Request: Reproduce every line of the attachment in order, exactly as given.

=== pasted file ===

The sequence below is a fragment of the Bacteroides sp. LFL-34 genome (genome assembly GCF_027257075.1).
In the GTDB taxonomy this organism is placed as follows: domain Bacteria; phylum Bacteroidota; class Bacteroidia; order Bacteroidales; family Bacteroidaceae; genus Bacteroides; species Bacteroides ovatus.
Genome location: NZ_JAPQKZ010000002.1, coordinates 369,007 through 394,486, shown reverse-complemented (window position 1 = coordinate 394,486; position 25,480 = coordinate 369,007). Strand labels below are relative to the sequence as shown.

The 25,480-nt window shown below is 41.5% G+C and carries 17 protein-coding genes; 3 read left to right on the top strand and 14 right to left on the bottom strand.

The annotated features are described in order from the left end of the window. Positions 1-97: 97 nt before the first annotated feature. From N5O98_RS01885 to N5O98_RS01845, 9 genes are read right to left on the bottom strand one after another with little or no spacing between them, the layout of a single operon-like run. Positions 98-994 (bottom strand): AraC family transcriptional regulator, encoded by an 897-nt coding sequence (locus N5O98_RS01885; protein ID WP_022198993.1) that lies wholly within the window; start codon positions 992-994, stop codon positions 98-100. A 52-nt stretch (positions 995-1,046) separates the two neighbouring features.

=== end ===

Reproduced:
The sequence below is a fragment of the Bacteroides sp. LFL-34 genome (genome assembly GCF_027257075.1).
In the GTDB taxonomy this organism is placed as follows: domain Bacteria; phylum Bacteroidota; class Bacteroidia; order Bacteroidales; family Bacteroidaceae; genus Bacteroides; species Bacteroides ovatus.
Genome location: NZ_JAPQKZ010000002.1, coordinates 369,007 through 394,486, shown reverse-complemented (window position 1 = coordinate 394,486; position 25,480 = coordinate 369,007). Strand labels below are relative to the sequence as shown.

The 25,480-nt window shown below is 41.5% G+C and carries 17 protein-coding genes; 3 read left to right on the top strand and 14 right to left on the bottom strand.

The annotated features are described in order from the left end of the window. Positions 1-97: 97 nt before the first annotated feature. From N5O98_RS01885 to N5O98_RS01845, 9 genes are read right to left on the bottom strand one after another with little or no spacing between them, the layout of a single operon-like run. Positions 98-994 (bottom strand): AraC family transcriptional regulator, encoded by an 897-nt coding sequence (locus N5O98_RS01885; protein ID WP_022198993.1) that lies wholly within the window; start codon positions 992-994, stop codon positions 98-100. A 52-nt stretch (positions 995-1,046) separates the two neighbouring features.